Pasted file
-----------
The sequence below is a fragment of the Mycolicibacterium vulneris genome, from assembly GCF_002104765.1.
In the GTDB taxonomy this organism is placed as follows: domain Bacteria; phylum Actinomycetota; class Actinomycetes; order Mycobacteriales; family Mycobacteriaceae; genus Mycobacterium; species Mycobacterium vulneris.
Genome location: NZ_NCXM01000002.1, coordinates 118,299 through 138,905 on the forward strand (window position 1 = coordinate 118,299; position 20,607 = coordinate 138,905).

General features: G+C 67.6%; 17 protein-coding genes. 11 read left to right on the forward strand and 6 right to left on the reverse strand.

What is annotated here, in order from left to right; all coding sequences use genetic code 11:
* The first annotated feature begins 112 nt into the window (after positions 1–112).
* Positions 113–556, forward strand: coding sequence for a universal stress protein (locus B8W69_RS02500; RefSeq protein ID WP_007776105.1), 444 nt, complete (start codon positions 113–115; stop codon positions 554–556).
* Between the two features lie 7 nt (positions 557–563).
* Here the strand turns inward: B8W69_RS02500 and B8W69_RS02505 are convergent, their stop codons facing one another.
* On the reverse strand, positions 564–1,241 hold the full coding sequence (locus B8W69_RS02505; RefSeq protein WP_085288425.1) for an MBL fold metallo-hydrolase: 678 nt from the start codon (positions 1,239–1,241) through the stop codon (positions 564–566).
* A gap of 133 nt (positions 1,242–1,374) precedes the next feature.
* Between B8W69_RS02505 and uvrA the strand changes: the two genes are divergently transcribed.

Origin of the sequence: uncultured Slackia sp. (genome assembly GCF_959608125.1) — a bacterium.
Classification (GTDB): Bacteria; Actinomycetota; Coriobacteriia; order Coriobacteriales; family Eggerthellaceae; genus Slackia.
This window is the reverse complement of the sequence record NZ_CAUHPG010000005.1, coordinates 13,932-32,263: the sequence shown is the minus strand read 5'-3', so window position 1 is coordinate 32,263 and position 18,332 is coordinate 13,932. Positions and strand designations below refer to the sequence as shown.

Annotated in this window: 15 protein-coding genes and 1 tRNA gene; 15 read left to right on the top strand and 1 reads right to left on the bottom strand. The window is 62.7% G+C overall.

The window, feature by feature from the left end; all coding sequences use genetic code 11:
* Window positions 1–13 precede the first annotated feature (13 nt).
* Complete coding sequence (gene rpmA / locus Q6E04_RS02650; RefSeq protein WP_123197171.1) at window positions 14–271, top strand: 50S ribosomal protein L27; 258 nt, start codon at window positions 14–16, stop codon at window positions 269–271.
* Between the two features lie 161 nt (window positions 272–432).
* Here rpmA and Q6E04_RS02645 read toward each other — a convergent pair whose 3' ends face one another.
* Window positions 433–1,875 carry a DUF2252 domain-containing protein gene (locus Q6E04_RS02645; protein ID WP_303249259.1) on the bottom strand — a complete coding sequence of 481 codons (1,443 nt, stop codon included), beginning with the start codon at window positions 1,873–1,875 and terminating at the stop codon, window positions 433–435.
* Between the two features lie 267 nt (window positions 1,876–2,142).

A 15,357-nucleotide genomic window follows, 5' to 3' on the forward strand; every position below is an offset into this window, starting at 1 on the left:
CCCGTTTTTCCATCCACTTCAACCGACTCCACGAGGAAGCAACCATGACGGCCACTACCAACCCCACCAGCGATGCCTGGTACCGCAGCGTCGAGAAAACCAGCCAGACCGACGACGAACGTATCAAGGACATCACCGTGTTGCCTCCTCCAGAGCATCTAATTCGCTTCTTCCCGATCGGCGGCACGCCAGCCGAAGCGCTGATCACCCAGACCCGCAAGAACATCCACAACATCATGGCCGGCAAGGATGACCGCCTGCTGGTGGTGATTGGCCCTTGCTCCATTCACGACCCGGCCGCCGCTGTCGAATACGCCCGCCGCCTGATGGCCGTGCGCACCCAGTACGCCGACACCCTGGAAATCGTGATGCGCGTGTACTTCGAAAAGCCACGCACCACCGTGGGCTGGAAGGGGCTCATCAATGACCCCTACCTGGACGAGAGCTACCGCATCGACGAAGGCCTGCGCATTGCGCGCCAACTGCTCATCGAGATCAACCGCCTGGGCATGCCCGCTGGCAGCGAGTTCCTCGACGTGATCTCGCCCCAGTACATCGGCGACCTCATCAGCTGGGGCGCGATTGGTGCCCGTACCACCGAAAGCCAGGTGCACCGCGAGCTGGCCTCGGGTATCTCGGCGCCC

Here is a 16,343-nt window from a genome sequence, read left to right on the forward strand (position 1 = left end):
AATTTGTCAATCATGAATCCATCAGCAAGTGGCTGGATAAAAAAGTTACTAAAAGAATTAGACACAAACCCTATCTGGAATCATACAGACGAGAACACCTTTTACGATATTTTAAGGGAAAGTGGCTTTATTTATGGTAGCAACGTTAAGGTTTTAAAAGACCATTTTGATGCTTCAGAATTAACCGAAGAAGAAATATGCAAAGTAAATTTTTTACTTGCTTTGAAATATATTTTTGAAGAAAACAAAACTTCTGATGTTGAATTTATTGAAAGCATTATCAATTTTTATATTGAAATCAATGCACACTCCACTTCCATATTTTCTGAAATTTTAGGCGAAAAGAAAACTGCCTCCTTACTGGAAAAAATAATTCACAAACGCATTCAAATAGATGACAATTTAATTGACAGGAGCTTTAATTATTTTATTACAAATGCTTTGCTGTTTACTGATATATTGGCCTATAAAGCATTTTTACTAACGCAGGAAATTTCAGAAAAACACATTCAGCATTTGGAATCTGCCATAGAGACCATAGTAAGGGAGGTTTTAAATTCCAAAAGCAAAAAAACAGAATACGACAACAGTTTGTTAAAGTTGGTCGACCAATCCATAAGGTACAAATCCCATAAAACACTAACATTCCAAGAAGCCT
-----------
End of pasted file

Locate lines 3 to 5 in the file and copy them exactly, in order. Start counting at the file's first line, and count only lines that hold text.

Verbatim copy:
Genome location: NZ_NCXM01000002.1, coordinates 118,299 through 138,905 on the forward strand (window position 1 = coordinate 118,299; position 20,607 = coordinate 138,905).

General features: G+C 67.6%; 17 protein-coding genes. 11 read left to right on the forward strand and 6 right to left on the reverse strand.

What is annotated here, in order from left to right; all coding sequences use genetic code 11: